How To Create Habits That Stick Using a Foolproof Method

How To Create Habits That Stick Using a Foolproof Method

Creating a new habit is difficult because for every new habit you create you are choosing to break an old one. If you’ve decided to reduce sugar intake from unhealthy sources of sugar, it requires that you first break the old pattern of reaching for a piece of licorice or a can of soda from your fridge whenever you need a snack. Even if we do start a new habit, we often give up after a few days because our minds find it difficult to realize the importance of something if the profits gained from it are somewhere in the distant future. So our subconscious refuses to find the willpower to continue practicing the habits.

Before you choose to create a new habit, ask yourself if you see yourself being able to consistently keep up with it for a long period, let’s say, one to three years. If the answer is no for a valid reason, then you might consider finding an alternative practice or adjusting your schedule to accommodate your new habit.

A habit is performed in three stages. The first stage is the cue, then follows the routine. The last and the most desired stage is the reward. This is a formula outline by journalist and author Charles Duhigg’s bestselling book, The Power of Habit. Let’s dissect each of these stages one by one.


The cue is similar to an alarm clock that signals your mind to start the habit. A cue could be a notification on your phone, a quote on the wall, or a nudge from your partner. But the problem is, all these things can be easily ignored. 

So I’ve found that the most effective way to convince your mind to respond to your cue is to sandwich the habit that you wish to create between two pre-existing habits. The first pre-existing habit is required to be something you would never skip, which is your primary cue, and the next habit has to be something you truly look forward to. And the rule is that you cannot start the habit that you are longing to do before finishing your new habit.

For example, let’s say you want to start meditating in the morning. Your usual morning routine consists of you getting up to brush your teeth, drinking coffee followed by breakfast. You can choose to insert a 5-minute meditation between brushing your teeth and taking your coffee. You are dying to take a sip of that delicious morning coffee in your cute little mug but you can’t do it until you meditate. Be as strict as possible with yourself about this rule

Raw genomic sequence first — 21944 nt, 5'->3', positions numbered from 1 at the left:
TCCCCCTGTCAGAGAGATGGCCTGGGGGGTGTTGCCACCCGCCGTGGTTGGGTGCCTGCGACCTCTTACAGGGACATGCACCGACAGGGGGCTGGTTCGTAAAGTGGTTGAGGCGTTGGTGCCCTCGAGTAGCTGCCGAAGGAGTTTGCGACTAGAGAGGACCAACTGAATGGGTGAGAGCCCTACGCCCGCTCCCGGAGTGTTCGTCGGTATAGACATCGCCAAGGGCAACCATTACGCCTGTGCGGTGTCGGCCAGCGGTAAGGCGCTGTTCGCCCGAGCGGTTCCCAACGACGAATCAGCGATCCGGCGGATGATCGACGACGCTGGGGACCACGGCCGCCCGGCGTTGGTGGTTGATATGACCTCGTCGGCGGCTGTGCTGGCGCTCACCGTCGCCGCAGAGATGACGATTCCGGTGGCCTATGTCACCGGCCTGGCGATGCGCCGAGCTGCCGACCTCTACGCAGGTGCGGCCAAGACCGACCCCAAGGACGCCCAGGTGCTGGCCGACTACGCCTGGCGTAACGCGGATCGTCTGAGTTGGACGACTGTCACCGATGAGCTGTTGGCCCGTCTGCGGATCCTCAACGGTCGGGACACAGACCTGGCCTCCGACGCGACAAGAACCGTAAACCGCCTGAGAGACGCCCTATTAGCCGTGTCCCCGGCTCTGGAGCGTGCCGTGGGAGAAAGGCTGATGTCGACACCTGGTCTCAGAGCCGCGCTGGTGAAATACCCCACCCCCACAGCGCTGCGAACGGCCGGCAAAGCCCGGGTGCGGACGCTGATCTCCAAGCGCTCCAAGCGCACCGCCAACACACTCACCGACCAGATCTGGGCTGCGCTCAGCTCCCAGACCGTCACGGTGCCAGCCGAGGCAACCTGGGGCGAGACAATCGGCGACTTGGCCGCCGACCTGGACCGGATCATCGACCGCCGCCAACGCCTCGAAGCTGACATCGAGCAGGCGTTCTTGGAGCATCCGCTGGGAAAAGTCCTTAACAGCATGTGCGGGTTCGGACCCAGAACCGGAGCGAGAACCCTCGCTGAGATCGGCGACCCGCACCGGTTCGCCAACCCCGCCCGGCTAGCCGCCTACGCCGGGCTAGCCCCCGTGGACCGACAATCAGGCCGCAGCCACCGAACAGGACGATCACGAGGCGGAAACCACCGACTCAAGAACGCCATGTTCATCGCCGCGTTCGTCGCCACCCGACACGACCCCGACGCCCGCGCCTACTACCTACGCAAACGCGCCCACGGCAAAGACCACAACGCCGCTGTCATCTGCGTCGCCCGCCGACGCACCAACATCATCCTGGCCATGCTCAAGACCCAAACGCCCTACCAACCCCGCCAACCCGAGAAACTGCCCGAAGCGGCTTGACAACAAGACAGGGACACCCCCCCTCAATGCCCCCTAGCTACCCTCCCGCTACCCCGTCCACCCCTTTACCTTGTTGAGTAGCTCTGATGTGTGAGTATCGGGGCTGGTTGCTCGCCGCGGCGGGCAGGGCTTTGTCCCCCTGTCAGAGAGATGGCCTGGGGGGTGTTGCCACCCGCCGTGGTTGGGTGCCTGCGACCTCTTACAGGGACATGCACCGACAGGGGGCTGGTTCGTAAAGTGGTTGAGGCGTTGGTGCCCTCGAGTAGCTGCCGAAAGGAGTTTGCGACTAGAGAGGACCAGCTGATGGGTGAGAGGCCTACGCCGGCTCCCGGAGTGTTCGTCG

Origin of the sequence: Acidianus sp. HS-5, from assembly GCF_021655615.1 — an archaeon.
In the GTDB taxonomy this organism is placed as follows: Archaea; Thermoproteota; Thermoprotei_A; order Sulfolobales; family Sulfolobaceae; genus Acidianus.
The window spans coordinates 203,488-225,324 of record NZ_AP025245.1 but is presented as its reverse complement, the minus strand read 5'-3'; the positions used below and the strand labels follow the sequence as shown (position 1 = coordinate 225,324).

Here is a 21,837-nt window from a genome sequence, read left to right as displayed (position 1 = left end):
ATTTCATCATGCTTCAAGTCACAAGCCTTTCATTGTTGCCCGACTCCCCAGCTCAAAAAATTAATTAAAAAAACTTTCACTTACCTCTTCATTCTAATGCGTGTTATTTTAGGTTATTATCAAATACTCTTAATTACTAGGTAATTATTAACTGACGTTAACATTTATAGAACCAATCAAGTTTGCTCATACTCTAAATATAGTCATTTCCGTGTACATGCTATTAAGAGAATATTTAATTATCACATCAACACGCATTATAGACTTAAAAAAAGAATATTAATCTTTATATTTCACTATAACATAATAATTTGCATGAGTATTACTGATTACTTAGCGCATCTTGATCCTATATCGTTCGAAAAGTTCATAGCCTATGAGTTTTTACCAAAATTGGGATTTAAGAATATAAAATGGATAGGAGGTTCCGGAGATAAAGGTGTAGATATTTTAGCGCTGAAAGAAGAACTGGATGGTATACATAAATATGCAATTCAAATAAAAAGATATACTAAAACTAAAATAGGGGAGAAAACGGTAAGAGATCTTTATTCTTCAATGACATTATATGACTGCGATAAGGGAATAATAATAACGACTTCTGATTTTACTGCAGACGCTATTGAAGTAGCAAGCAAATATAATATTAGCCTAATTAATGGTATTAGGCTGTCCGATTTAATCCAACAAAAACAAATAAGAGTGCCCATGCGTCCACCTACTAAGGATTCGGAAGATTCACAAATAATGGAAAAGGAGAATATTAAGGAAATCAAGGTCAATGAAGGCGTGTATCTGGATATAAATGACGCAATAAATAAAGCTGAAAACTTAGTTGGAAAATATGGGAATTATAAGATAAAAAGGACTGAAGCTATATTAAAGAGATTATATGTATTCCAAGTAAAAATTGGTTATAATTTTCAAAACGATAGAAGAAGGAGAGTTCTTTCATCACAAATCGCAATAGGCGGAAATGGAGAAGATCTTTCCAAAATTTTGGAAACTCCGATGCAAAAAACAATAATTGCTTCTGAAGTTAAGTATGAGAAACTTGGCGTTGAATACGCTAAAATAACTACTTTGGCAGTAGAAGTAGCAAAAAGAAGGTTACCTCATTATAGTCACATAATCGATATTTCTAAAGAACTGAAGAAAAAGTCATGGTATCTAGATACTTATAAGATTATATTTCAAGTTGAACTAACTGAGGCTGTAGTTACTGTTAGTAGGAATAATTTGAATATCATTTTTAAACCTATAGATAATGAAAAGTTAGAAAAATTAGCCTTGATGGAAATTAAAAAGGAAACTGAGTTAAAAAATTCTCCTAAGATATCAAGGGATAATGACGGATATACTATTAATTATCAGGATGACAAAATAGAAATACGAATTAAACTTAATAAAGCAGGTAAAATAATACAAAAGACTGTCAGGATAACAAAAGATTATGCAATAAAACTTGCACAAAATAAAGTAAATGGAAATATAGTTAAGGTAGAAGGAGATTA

A habit, like any task, consists of several steps. The first step is the most crucial because usually the most challenging part about a habit is to get yourself to perform this action. You’ll find that once you get to this part, you’ll start to follow the rest of the task on autopilot.

For example, the first step to starting your exercise routine is putting on your gym clothes. After that, you’ll mind will stop having ideas about skipping the routine. But both our body and mind are always looking to conserve energy, so if you can reduce the amount of effort it requires to begin a task then it becomes easier to convince yourself to go through with it. For example, you can lay your clothes beside your bed the night before so you don’t have to waste energy thinking about what you are going to wear before you exercise the next morning.


If you don’t allow yourself to see or feel a tangible reward after performing a habit you are more likely to opt-out of performing it. This is more probable if the benefits of our habits start to appear in the distant future. Research has found that farsightedness is usually not one of humanities greatest strengths. We are more inclined to stick to a habit if it offers rewards in the short term rather than those that offer long term benefits. 

It is very important to remind yourself of the huge profit that can be gained from your habit in the long run, even if it’s years from now. But you are more likely to stick to a habit if you if find something that you allow yourself to indulge in, something that you truly enjoy on a weekly or a monthly basis provided that you keep up with your habit consistently over a while. 

We are all very different and we prefer different forms of rewards. It is also important to identify what type of indulgences you find the most rewarding based on the kind of person you are. If you are the kind of person who loves to see an A+ on their grade sheets, then it is likely you will get a massive dopamine release out of ticking off a checklist and seeing it displayed someplace you get to regularly see it. If you are an adrenaline junkie consider taking a trip to a scary amusement park. If you are a coffee lover like I am, consider treating yourself to a cup of coffee from a coffee shop where the price and quality is slightly higher than your everyday coffee. Whatever it is, we have to make sure it is not canceling out the profit you’ve gained from your other healthy lifestyle changes.

According to a new study, it takes from 18 to 254 days for a habit to become ingrained in an individual’s lifestyle permanently. So if you can consistently keep up with your habit using the guidelines described above for that period, you’ll find yourself performing your new habits involuntarily. At some point your habit will become so natural to you that it will be difficult for you to break out of the very pattern you once struggled to create.

About The Author

I’m Zarnaz. I’m a self help junkie, caffeine addict, writer, engineer and I’m extremely passionate about the science of people. I want to know what inspires you, motivates you, drives you to make better choices and ultimately, how to help you reach your full potential. This is a blog dedicated to that cause.


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